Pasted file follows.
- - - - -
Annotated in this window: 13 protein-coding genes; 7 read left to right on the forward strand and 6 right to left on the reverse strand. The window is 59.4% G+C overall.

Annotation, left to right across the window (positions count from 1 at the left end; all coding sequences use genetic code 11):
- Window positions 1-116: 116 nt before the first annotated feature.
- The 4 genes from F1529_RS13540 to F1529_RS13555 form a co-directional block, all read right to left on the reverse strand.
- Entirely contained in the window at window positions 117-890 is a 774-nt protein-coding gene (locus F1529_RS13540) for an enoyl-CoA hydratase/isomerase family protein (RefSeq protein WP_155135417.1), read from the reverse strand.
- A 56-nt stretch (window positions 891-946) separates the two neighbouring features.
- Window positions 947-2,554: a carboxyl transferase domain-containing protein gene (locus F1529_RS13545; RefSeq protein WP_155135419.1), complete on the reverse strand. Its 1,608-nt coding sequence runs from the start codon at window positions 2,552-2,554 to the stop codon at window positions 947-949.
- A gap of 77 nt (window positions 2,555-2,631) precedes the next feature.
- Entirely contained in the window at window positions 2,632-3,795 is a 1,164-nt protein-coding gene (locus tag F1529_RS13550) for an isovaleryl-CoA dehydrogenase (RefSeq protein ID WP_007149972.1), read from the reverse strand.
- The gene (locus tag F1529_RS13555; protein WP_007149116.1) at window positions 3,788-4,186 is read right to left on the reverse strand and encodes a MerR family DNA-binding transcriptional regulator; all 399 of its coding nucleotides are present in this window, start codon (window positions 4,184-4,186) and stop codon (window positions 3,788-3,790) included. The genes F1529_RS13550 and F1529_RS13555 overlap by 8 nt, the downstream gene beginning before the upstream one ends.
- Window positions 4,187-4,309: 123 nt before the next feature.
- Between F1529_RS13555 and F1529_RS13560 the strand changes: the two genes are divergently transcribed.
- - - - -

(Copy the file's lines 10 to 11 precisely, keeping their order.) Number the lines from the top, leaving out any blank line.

- The gene (locus tag F1529_RS13555; protein WP_007149116.1) at window positions 3,788-4,186 is read right to left on the reverse strand and encodes a MerR family DNA-binding transcriptional regulator; all 399 of its coding nucleotides are present in this window, start codon (window positions 4,184-4,186) and stop codon (window positions 3,788-3,790) included. The genes F1529_RS13550 and F1529_RS13555 overlap by 8 nt, the downstream gene beginning before the upstream one ends.
- Window positions 4,187-4,309: 123 nt before the next feature.